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This guide has been produced to mark the International Polar Year, 2007-2008.
Farthest North: The Incredible Three-Year Voyage to the Frozen Latitudes of the North
(Norwegian Title: Fram over Polhavet. Den norske polarfærd, 1893-1896. First published in 1897.)
Author: Fridtjof Nansen with an introduction by Roland Huntford
Publisher: Random House (1999) – Part of the Modern Library Exploration Series (Jon Krakauer – Series Editor)
This classic, first-hand account of polar exploration was a bestseller when it appeared in 1897, and it continues to hold widespread appeal today as evidenced by its inclusion in Random House’s Modern Library Exploration Series. Farthest North recounts Fridtjof Nansen’s harrowing and historic attempt to reach the North Pole with the ship Fram and a crew of twelve. Though Nansen did not reach the North Pole, he and a companion-Hjalmar Johansen–traveled farther north than any Westerner before. This work outlines Nansen’s leadership skills, the scientific accomplishments of the 1893-96 expedition, and its physical and mental challenges. Using liberal amounts of humor and drawing, at times, on the literary style of the Icelandic sagas, Nansen produces an intense and suspenseful work which places his accomplishments, and those of his crew, in a historical and national context.
ABOUT THIS BOOK
Nansen’s account can be divided into two main sections. The first part describes, in some detail, Nansen’s rationale and motivation for undertaking the Fram expedition–including scientific theories he hopes to prove–the construction and building of the Fram under the direction of Colin Archer, preparations for the journey, and the Fram’s departure from Norway. Fram was designed to withstand being crushed by ice, and this section recounts Fram’s freezing into the Arctic ice and its gradual drift with the sea ice, as well as Nansen’s gradual realization that the skip will not drift over the North Pole as projected.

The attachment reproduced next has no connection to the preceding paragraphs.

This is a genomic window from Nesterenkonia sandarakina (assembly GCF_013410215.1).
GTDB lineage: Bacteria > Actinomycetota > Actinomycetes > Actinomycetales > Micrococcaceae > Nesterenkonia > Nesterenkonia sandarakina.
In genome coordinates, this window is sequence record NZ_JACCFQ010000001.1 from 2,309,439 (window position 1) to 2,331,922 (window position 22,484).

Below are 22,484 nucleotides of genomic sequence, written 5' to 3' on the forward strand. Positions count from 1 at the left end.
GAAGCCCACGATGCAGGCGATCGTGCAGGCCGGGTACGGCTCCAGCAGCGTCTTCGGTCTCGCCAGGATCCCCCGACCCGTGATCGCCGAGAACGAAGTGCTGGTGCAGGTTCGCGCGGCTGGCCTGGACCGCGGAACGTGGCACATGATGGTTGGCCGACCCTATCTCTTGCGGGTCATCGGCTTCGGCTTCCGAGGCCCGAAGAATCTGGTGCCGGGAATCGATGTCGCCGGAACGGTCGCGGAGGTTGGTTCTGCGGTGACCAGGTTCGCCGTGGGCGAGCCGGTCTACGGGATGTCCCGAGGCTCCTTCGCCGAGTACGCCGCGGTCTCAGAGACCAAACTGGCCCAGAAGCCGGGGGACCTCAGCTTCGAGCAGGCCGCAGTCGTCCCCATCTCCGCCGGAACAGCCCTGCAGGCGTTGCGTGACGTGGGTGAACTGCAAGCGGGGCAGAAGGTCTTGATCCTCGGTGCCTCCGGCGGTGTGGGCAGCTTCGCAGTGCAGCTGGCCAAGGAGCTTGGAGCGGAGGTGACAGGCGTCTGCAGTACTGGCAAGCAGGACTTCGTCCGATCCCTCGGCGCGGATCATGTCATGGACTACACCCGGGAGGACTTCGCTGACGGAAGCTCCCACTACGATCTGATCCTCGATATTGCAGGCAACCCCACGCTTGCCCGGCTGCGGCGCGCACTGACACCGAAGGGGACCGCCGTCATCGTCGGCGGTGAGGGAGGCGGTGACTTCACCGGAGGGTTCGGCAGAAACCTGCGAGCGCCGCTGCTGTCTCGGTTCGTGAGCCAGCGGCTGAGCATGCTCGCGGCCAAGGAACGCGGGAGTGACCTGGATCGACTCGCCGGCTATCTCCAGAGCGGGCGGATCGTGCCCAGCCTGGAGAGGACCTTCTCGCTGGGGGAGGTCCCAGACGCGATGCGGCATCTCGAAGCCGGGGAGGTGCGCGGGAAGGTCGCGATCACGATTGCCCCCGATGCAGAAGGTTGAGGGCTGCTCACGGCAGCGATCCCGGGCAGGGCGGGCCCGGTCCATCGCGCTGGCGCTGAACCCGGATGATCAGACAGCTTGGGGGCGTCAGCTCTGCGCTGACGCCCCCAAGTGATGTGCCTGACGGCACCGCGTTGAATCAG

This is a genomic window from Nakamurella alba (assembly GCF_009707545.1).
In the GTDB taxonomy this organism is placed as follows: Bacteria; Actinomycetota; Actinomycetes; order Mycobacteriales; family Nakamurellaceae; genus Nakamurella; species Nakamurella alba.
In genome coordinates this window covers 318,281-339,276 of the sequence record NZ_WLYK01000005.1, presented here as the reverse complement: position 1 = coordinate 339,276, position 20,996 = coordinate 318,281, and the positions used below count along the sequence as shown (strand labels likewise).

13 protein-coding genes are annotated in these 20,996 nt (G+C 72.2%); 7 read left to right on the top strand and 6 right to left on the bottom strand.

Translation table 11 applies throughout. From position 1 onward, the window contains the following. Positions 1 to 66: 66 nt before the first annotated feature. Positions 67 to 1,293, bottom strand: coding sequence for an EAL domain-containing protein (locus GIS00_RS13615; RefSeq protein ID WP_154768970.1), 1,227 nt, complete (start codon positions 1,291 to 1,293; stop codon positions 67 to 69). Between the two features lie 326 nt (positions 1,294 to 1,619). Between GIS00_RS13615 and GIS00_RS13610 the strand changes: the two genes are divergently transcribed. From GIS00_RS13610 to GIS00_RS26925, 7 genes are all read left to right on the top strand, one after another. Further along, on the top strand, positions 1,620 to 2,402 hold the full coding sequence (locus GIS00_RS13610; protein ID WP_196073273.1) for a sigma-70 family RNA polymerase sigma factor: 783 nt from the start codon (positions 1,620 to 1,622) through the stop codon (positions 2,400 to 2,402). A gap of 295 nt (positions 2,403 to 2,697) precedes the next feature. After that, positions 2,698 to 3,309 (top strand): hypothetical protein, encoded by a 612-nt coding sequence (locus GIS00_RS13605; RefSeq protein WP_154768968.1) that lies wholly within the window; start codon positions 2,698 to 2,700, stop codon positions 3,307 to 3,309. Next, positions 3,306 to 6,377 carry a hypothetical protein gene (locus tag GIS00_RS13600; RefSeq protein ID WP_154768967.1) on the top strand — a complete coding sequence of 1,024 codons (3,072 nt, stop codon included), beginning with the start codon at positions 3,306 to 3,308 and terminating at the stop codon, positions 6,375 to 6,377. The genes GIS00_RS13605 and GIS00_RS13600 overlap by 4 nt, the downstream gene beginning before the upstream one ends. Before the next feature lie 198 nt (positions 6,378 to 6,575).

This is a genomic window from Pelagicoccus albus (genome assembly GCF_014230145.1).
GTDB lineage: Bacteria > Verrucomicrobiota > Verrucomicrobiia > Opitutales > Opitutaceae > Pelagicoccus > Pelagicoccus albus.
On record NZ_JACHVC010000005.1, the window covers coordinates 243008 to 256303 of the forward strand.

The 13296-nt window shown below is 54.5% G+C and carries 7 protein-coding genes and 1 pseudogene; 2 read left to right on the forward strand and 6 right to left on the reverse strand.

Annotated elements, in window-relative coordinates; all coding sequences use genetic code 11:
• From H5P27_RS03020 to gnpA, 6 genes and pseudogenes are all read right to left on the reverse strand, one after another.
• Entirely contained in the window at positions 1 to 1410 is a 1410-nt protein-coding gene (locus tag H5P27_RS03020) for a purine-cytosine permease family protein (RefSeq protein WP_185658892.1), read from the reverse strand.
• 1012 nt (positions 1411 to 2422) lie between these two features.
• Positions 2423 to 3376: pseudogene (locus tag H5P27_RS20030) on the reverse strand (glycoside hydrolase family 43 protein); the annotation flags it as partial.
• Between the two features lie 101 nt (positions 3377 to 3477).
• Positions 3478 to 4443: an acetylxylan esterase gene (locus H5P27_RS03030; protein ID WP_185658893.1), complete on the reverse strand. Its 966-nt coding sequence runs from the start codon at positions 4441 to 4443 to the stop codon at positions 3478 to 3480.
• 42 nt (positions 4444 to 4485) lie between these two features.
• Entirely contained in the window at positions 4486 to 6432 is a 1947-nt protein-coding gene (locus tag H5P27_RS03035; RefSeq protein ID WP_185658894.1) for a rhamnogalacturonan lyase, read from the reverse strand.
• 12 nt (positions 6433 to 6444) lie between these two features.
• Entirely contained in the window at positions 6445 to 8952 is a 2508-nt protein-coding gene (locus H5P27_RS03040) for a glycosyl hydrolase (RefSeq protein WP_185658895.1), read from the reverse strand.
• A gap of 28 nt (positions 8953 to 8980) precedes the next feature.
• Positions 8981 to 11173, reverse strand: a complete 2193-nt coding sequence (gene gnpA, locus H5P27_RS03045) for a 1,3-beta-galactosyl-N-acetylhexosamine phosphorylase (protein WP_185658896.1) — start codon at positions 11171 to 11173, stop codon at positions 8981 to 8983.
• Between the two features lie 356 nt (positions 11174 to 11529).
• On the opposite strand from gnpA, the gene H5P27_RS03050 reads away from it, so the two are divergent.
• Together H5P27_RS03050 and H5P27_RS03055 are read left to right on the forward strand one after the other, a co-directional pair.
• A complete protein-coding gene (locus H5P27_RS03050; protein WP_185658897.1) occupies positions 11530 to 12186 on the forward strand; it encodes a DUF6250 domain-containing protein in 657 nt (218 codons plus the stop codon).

The second part focuses on Nansen and Johansen’s attempt to reach the North Pole with dogs and sledges. Leaving the Fram behind under the command of Otto Sverdrup, they make a run for the pole, and decide to turn south after reaching 86° 14′ N. Facing extremely difficult and life threatening situations while on the ever changing sea ice–including numerous encounters with polar bears and walruses and the killing of sled dogs in order to survive–Nansen and Johansen make their way to land and establish a winter camp in the Franz Josef Land archipelago. Fifteen months after leaving the Fram, they meet up with the English explorer Frederick Jackson. Nansen and Johansen make a triumphant return to Norway in 1896, around the same time that the Fram returns safely with the rest of the expedition members.
An appendix containing Captain Otto Sverdrup’s account of the drifting of the Fram after Nansen and Johansen’s departure is included in this edition of Nansen’s work, as well as a concise conclusion in which Nansen summarizes the scientific and other accomplishments of the expedition. He also outlines the work that remains to be done.
Demonstrations of the virtue and value of patience and perseverance in planning and preparing for and carrying out polar expeditions run like a litany throughout this narrative. Poetic passages, mythological and literary references, and Nansen’s effective use of humor, understatement and personification, reveal his prowess not only as a scientist and explorer, but also as a writer for the general public.
Farthest North is known as one of the great classic narratives of polar exploration. Provide a definition of “exploration narrative” and discuss why this work is classified as such. Which exploration narratives have you heard of or read?